Monday, 26 January 2015

This Week in Learning: January 23rd, 2015

The new school year here in Australia begins this week but we started lessons early this year, two and a half weeks earlier than our local schools and it was an excellent decision.  We I desperately craved routine. We began with a 'half load' of language arts and maths then added in history.  Plan is to be on a 'full load' in the upcoming week. As usual there were a couple of days off for 'life': a meeting and an orthodontist appointment, just life so we did our best to just keep flowing along.


Reading

  • Exciting news:) Jelly Bean has progressed to the Magic Tree House books, reading at least five a week!!!  As she is reading daily, several chapters 'in one sitting', her ability will only continue to gain pace.  
  • Jack Jack's enthusiasm isn't there yet but he is continuing to read daily, though admittedly just meeting the bare requirement. 
  • Jem(6) began the next level of All About Reading, Level 1, we are managing a lesson most days and he is feeling rather proud of himself. Really loving this program, love how they have revision cards regularly, how the children often progress from words to reading a story, how the lessons are scripted and no prep needed from me, apart from the initial prep at the beginning of the new level.

Spelling
  • Princess is working her way through a high school list of words.  She is a naturally good speller (thank goodness!!)
  • Jelly Bean and Jack Jack are using the AAS cards as flashcards for spelling.  Whilst it's working for JB I'm thinking JJ would receive more benefit to going back to AAS lessons.

Grammar/Writing
  • Using a couple of old English text books from my primary school days with JB and JJ. Any Aussies remember Let's Make English Live by M J Bruce? we also had Let's Be Good Spellers:)  Each week's unit covers a variety of skills; speech, formal grammar terms, sentence structure, composition assignments etc.  The texts from that era are goldmines, there is a reason they were such a success. I'm thinking whilst using these about how my stance over the years has changed from a 'no textbooks' to seeing huge benefits of selected texts, how I was once a John Holt fan to now..seeing holes. I've a lot percolating in my mind on this topic and one day I'll be able to articulate, if I'm brave enough;-)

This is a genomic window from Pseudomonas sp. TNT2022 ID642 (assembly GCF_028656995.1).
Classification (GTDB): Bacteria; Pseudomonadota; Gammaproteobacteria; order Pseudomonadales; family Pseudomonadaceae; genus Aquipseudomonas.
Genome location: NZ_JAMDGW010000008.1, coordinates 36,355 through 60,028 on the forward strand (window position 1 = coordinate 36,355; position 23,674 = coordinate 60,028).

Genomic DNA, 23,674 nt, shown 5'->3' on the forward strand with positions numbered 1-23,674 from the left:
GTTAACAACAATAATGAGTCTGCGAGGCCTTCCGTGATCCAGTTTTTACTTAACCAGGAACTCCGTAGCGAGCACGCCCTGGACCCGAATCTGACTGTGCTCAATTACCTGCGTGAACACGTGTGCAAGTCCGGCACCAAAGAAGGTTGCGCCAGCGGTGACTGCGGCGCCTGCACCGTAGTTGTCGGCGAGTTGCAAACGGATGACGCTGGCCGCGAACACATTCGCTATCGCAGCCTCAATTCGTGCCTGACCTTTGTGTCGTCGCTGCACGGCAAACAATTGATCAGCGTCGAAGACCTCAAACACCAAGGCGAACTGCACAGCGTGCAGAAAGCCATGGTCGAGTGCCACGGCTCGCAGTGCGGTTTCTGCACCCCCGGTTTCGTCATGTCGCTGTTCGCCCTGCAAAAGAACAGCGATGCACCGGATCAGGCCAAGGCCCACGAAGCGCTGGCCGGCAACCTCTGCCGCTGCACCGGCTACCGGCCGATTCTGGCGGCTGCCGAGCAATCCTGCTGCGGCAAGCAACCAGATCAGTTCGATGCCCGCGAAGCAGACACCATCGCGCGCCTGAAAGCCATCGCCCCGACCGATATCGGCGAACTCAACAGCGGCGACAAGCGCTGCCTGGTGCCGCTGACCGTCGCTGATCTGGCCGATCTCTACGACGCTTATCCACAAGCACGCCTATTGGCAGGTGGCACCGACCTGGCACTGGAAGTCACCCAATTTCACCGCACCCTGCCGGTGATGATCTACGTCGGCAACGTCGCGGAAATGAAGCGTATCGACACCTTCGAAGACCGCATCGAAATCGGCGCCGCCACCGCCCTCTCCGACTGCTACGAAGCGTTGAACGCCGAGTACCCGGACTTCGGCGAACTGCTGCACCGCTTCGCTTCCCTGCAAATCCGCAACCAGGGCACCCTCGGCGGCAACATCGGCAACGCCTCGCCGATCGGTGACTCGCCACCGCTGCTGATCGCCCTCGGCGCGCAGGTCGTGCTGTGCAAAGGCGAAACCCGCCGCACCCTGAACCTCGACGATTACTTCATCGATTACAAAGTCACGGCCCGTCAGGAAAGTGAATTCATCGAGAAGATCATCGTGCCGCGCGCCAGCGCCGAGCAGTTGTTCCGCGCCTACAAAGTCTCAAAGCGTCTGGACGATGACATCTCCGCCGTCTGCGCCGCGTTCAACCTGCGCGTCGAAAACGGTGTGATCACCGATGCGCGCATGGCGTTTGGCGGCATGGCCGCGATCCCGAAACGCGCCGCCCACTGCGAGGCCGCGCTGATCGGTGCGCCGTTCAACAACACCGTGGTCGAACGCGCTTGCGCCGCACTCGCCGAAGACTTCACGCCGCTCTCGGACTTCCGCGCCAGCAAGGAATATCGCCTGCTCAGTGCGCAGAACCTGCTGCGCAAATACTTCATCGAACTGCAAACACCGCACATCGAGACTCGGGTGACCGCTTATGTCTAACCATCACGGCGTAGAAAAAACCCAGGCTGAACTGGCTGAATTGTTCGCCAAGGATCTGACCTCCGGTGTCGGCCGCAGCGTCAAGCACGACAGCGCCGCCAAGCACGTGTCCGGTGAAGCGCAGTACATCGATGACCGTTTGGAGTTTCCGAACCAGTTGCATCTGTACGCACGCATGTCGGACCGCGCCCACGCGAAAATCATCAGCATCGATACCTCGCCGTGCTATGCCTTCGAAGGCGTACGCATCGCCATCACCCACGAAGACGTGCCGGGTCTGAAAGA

Literature

Faith

Maths
  • Michelangelo put a huge effort into his maths.  He is determined to finish this level so he can begin a new Grade which he should be able to do next week.  
  • Princess also worked hard as she wants to 'wrap up' her last grade to start the next. 
  • Younger children are making huge progress, enjoying the program.  They've pushed through some tough spots and it's all good, for now;-)
Science
Michelangelo delved deep into Space, watching several indepth videos (via youtube)
  • Tidal lock of planets
  • Sun's power compounds other suns
  • Frozen ice on Mar's surface
  • Liquid methane on Titan
  • Dark matter
  • Galaxy's clusters, the largest matter
  • Probes to Pluto
History
  • Focusing on Australian history with the younger children. Using the Childcraft 'Story of Australia' as our spine.  Last week we read about the first Australians, the Aborigines.  Children were quite interested, thinking we'll delved more into this topic before moving on. Australian history is a passion of mine so always excited when we study this topic. 

Bass' List of Picture Books

Picture Books
Two Tough Teddies - Kilmeny Niland - so so
Boris Beaver - Marcus Pfister - Informative about beavers in a subtle way
Princess Pam Fell into the Jam - Cecilia Egan - family favourite, recommended prior
I Swapped My Dog - Harriet Ziefert - The farmer ended up in a full circle, repetitive rhythm

Classic Picture Books
The Very Hungry Caterpillar - Eric Carle - excellent, well loved
The Bad Tempered Ladybird - Eric Carle -boring
The Three Little Pigs - Barry Moser - bit disturbing, the first two pigs are eaten, never to be seen again
The Runaway Bunny - Margaret Wise Brown - a classic suitable for the very young
Home for a Bunny - Margaret Wise Brown - another classic, repetitive rhythm appealing
The Goose that Laid the Golden Egg - Geoffrey Patterson - classic, still can't believe they killed their goose!
The Teddy Bears' Picnic - Prue Theobalds - The song in pictures, so so

Aussie Picture Books
Pete the Sheep - Jackie French - humorous
Grandpa and Thomas & the Green Umbrella - Pamela Allen - sweet, simple
Brown Bread and Honey - Pamela Allen - enjoyable, repetitive rhythm

Linking up at The Wine Dark Sea's Guilt Free Learning Notes

Saturday, 24 January 2015

A Reader Survey: Results

A couple of weeks ago I asked for your help filling in a survey which many of you kindly did. I received nearly 60 responses which I thought a reasonable number for a small blog. It was a lovely surprise to hear from readers who normally never comment, when you took the time to fill in the survey and leave sweet, personal comments I was able to 'meet' many 'new to me' readers, so special.

I poured over your opinions, comments and suggestions. Not only was it interesting (yes I'm quirky that way) but now have a clearer vision for blog direction for the upcoming year. As promised sharing results with you, although not the more personal info revealed in the comments.